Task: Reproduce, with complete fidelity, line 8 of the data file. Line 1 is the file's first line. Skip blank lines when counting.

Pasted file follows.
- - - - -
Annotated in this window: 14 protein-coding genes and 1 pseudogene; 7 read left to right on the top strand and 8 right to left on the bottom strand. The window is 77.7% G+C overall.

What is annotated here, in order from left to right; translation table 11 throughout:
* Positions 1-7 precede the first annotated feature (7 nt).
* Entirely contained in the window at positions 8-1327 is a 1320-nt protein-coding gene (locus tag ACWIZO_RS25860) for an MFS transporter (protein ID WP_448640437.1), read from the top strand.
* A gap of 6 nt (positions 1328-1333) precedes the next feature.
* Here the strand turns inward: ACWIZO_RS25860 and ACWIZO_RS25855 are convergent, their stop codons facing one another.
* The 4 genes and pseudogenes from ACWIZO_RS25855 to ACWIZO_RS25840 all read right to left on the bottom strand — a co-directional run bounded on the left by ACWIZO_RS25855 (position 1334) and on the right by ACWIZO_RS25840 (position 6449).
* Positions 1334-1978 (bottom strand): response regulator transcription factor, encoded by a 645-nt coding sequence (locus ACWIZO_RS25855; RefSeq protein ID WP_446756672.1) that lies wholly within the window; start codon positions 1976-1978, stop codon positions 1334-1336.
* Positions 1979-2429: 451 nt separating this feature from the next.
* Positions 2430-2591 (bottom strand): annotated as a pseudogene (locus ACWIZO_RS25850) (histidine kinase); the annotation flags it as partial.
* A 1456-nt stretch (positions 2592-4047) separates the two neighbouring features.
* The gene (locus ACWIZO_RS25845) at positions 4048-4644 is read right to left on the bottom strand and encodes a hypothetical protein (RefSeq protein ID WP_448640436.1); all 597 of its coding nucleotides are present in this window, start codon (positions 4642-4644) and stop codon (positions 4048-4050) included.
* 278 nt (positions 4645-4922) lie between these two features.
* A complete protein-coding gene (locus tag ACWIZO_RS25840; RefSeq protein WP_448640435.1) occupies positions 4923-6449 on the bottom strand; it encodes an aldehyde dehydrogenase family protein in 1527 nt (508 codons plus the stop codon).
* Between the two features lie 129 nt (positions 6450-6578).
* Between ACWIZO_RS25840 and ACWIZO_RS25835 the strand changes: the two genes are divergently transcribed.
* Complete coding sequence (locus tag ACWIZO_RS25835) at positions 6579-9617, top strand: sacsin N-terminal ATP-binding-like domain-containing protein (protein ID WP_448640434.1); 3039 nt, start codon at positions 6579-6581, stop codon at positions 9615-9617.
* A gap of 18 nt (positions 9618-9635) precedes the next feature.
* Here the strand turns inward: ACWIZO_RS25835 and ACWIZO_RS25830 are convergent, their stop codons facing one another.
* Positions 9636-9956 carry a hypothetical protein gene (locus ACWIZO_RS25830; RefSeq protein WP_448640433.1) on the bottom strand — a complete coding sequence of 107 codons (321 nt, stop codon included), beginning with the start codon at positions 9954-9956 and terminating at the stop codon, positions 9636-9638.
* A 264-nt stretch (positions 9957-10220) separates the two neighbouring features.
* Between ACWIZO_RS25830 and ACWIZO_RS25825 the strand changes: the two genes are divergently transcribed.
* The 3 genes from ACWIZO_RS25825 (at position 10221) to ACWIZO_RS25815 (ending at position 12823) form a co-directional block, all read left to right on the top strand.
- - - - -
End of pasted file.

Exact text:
* Positions 1334-1978 (bottom strand): response regulator transcription factor, encoded by a 645-nt coding sequence (locus ACWIZO_RS25855; RefSeq protein ID WP_446756672.1) that lies wholly within the window; start codon positions 1976-1978, stop codon positions 1334-1336.